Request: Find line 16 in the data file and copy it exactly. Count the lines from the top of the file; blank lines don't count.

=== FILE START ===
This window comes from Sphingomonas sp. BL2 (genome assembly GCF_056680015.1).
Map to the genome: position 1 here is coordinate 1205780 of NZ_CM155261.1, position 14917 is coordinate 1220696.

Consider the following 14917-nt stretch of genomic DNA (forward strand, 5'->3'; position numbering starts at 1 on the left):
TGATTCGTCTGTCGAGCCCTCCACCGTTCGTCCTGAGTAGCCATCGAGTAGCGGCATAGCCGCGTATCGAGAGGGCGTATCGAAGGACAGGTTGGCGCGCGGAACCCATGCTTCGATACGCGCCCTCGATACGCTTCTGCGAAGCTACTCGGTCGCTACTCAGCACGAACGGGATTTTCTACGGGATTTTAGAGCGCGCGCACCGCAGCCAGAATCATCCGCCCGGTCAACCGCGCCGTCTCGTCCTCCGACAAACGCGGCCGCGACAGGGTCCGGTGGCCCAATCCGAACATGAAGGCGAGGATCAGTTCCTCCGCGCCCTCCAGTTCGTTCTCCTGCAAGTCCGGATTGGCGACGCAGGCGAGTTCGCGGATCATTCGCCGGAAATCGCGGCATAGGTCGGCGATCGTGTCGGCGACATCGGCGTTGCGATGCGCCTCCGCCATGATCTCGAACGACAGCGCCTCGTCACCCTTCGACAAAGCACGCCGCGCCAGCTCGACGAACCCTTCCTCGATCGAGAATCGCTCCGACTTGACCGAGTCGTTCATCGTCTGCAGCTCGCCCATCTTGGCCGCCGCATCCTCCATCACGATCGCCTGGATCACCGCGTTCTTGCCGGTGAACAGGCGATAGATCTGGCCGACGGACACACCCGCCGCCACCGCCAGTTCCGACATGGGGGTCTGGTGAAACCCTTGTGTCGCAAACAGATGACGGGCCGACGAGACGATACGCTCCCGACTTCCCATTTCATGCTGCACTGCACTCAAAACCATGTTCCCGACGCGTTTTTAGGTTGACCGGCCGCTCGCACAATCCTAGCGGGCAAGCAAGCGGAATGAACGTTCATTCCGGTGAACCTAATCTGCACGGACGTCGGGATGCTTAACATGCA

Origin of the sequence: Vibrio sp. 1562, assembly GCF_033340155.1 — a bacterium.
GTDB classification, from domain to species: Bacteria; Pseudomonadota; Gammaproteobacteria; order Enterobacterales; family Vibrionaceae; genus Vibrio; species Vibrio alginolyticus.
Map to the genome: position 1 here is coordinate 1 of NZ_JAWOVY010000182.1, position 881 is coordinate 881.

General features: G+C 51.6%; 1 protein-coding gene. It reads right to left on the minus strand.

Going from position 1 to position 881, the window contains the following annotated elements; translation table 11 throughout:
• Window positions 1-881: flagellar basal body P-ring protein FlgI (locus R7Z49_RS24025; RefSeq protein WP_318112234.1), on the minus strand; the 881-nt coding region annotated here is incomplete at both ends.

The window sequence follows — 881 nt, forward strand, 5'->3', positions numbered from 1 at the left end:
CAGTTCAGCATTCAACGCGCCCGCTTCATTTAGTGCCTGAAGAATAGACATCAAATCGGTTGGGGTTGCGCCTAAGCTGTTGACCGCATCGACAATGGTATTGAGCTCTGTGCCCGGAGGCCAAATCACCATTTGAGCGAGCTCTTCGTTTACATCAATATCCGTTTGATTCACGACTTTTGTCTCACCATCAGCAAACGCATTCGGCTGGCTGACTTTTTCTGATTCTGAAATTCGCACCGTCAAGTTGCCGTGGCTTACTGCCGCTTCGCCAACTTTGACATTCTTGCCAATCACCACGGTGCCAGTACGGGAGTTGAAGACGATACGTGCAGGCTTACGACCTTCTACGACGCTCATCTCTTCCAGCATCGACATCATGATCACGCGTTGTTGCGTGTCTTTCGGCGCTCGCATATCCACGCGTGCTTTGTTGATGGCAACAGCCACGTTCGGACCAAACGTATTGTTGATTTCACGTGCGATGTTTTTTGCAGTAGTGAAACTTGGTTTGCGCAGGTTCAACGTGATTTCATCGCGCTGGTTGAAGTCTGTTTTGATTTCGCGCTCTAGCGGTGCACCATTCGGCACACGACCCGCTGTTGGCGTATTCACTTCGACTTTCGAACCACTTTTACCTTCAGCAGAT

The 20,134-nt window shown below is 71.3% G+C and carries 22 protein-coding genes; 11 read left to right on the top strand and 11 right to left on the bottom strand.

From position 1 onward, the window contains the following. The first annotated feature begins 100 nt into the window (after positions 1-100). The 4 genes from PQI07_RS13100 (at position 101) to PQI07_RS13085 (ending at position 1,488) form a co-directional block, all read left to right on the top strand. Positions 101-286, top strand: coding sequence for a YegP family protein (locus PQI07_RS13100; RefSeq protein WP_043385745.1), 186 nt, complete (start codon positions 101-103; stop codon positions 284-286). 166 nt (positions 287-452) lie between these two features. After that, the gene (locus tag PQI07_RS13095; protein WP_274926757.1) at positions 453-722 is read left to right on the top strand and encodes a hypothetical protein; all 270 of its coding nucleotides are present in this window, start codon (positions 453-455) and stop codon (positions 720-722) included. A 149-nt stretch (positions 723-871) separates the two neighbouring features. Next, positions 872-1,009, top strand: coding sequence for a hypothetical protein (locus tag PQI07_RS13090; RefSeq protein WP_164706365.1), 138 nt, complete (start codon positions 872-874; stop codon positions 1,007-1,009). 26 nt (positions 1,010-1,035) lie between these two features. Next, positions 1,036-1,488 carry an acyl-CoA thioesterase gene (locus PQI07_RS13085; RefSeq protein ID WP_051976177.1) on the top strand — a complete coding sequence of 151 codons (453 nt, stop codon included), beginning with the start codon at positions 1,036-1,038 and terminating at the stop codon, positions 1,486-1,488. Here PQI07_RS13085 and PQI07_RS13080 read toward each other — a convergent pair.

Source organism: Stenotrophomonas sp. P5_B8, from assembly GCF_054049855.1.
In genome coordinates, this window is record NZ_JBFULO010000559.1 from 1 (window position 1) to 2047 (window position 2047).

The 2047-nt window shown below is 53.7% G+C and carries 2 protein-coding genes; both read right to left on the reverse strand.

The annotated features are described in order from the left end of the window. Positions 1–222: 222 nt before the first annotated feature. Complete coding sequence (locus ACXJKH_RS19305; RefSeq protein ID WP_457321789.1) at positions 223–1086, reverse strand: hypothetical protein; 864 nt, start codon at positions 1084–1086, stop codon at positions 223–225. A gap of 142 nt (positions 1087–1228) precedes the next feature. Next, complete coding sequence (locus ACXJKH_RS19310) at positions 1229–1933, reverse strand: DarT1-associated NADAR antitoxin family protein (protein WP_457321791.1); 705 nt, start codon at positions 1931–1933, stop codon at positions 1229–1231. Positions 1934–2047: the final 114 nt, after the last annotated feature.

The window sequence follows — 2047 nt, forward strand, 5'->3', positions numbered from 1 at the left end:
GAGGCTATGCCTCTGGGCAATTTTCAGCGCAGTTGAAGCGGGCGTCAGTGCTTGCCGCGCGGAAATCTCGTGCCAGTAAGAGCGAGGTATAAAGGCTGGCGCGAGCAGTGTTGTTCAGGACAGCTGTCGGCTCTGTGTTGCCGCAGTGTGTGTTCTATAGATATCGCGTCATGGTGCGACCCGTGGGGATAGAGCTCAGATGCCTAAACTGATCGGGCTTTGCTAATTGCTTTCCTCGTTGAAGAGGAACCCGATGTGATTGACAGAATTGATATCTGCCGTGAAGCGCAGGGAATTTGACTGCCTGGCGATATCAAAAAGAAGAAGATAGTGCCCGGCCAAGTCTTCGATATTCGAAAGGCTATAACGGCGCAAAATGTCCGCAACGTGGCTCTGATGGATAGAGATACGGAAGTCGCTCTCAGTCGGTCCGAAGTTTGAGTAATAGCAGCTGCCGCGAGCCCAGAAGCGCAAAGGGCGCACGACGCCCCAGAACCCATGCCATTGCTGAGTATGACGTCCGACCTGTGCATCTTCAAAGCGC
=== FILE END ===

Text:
In genome coordinates, this window is record NZ_JBFULO010000559.1 from 1 (window position 1) to 2047 (window position 2047).